Zach Braff and Florence Pugh Surprise

The new dramedy A Good Person, in theaters this Friday, comes with some baggage. First, you have the film’s writer and director Zach Braff, who’s filmmaking debut Garden State elicits constant opining from some critics about how much it actually sucked.

His follow-ups, Wish I Was Here in 2014 and Going In Style in 2017, didn’t do much to boost his approval rating as an auteur. And at first glance, A Good Person might look like another round of schmaltzy, mid-2000s fare with some possibly dubious racial dynamics, including Morgan Freeman aiding yet another white protagonist. That’s not to mention that the film stars Braff’s former romantic partner Florence Pugh, whose relationship with the much-older Scrubs star has spurred some annoyingly sexist backlash.

Well, all prior hangups and skepticism be damned because A Good Person is actually not a bad movie. In fact, it’s quite good, in a head-scratching, mind-boggling sort of way.

It’s not that the film is ambiguous about any of its subjects (it’s quite the opposite) or purposely intellectual. By today’s standards, A Good Person is a very conventional movie treading familiar thematic territory. But it’s also pretty bonkers, like a Hallmark movie you know is insane but still manages to make emotional sense.

Jeong Park / Metro Goldwyn Mayer Pictures

The fact that Braff spotlights the opioid crisis makes some parts of the film—mostly, its wacky comedic elements—even more bonkers. And scenes meant to underscore the nefariousness of Big Pharma can feel like an elongated Ad Council video. By the end though, you walk away experiencing something strangely affecting and even profound about addiction, loss, and guilt. It’s a novel experience, given how rarely Braff’s saccharine films actually succeed in actually making you feel.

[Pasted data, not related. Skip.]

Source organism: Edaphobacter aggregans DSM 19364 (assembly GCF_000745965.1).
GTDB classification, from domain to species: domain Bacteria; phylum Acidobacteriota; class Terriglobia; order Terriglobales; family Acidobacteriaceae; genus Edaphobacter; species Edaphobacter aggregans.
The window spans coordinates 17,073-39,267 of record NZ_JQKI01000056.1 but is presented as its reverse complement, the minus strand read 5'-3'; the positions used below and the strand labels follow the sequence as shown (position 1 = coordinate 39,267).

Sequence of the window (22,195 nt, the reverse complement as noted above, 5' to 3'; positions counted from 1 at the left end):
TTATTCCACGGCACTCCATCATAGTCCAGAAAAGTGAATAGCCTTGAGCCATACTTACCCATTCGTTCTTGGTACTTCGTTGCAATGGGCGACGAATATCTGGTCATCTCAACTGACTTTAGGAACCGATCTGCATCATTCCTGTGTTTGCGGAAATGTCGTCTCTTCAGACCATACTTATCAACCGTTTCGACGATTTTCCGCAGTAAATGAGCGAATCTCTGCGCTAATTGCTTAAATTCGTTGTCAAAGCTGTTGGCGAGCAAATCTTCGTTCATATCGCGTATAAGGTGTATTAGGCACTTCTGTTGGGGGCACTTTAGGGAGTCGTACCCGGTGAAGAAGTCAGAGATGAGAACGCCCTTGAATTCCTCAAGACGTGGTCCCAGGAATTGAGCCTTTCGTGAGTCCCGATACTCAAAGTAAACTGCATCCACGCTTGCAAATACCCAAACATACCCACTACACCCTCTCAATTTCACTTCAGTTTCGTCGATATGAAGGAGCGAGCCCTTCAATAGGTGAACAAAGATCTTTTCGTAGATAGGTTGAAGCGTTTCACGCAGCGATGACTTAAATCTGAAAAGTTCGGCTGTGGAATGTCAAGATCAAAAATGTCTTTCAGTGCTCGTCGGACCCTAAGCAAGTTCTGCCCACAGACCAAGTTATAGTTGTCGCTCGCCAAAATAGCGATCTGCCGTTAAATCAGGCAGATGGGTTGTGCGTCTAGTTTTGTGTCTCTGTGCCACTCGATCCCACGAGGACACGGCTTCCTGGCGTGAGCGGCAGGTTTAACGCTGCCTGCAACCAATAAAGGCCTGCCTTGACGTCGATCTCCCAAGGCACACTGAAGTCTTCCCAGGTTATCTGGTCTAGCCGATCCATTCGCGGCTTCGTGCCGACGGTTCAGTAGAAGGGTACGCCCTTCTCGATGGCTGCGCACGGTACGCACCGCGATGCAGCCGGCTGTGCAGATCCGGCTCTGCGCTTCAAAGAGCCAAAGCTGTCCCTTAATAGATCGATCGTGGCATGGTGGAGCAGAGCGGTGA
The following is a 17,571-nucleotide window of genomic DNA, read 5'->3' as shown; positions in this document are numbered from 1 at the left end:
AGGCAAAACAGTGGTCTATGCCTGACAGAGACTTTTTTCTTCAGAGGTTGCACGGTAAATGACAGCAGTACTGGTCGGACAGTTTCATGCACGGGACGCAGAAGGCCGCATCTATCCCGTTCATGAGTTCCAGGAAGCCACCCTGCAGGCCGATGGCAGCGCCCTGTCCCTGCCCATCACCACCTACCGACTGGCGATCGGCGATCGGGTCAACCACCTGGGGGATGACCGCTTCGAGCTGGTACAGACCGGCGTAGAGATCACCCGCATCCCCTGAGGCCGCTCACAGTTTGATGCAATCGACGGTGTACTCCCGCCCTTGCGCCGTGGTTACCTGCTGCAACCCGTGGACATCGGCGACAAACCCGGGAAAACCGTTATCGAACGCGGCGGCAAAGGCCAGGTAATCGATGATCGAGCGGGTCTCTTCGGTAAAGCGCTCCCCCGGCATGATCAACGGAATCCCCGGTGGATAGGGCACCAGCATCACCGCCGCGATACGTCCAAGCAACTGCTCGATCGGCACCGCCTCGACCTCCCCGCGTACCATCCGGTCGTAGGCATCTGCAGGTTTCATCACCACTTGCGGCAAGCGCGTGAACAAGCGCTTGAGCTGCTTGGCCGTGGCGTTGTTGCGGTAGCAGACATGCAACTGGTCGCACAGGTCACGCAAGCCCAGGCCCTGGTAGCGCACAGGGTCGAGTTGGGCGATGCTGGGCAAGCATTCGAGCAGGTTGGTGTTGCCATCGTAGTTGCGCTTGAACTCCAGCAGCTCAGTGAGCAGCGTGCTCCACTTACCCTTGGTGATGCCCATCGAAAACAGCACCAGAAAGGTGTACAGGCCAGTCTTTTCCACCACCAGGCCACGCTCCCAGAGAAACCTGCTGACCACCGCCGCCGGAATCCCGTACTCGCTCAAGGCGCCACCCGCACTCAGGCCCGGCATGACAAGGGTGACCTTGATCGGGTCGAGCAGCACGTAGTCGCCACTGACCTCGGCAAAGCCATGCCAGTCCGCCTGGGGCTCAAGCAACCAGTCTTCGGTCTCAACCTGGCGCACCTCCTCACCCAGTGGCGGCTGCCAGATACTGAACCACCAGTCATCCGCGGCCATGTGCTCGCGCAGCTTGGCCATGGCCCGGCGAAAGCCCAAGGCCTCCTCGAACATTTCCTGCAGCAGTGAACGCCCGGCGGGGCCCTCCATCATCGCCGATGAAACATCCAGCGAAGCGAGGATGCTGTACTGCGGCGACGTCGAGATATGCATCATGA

We first meet our soon-to-be tortured protagonist Allison (Pugh), as she performs a piano ballad for a room full of family and friends. At the start of the film, Allie is an exuberant and funny pharmaceutical rep who’s about to marry her equally charming fiancé Nathan (Chinaza Uche). We get a short glimpse of her blissful, idyllic life—and her flippancy towards drug addiction—before a shocking tragedy sets off the film: On her way to try on wedding dresses with Nathan’s sister, Molly (Nichelle Hines), and her husband, Jesse (Toby Onwumere), Allie gets into a collision on the highway, killing both her future relatives and leaving her with severe head trauma.

Flash forward a year and some change later, and Allie’s quit work, dumped Nathan, and is living in her childhood home in New Jersey with her doting, wine-guzzling mother, Diane (Molly Shannon). Allie is obviously still depressed from the accident and relying on OxyContin for “headaches,” despite the fact that she’s ostensibly healed. We understand the severity of her addiction, which includes downing alcohol first thing in the morning, when Diane refuses to give her daughter more pills. The two end up getting into a heated argument that turns into a violent scuffle, forcing Diane to flush her last refill down the toilet.

This fight sends Allie on a desperate mission to find more opioids, including from a high school classmate (played by Alex Wolff) in a pivotal, drawn-out scene that strangely earns the most laughs in the entire movie. Soon after, Allie gains some clarity and visits an Alcoholics Anonymous group where Nathan’s father Daniel (Freeman), who she was never formally introduced to, is also in attendance. Her unresolved guilt from the car accident sends her running out the door, but, as the film necessitates, Daniel follows.

The majority of A Good Person sees Allie and Daniel trauma-bonding over Molly’s death while supporting one another’s sobriety. For the entire movie, Allie is wrestling with shame and questioning whether she can continue living with the blood of two human beings on her hands. And as an audience, we’re automatically sympathetic to and understanding of her plight. However, the baggage Daniel is carrying is a little more complicated.